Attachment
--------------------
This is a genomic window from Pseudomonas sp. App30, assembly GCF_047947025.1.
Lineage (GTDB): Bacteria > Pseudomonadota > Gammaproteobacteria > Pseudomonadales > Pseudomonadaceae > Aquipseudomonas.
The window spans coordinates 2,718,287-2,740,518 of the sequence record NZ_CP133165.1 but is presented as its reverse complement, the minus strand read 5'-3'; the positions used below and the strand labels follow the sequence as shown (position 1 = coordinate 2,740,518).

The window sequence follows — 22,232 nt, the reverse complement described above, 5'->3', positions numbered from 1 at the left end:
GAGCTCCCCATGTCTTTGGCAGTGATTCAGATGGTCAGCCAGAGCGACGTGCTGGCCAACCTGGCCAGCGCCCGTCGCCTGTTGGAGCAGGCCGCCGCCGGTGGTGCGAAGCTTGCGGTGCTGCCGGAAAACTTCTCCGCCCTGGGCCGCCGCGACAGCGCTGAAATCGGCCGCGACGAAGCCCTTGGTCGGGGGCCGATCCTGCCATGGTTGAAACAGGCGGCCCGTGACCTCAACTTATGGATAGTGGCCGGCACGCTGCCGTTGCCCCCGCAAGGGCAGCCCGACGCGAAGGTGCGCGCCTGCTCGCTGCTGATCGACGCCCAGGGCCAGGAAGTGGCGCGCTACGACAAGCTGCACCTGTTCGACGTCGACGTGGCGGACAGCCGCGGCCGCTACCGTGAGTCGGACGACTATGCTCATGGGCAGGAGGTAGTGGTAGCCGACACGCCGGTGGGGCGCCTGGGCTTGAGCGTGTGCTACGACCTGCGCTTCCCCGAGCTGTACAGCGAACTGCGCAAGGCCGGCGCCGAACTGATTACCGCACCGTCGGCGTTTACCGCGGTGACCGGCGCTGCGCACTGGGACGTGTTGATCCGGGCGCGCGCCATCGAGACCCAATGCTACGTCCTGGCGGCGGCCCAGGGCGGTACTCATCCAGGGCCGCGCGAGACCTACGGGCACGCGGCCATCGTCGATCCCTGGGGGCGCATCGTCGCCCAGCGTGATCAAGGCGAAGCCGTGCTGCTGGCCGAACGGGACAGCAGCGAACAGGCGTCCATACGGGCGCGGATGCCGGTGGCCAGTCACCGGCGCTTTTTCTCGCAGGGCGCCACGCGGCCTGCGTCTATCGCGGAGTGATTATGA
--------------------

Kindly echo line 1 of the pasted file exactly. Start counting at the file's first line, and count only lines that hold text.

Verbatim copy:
This is a genomic window from Pseudomonas sp. App30, assembly GCF_047947025.1.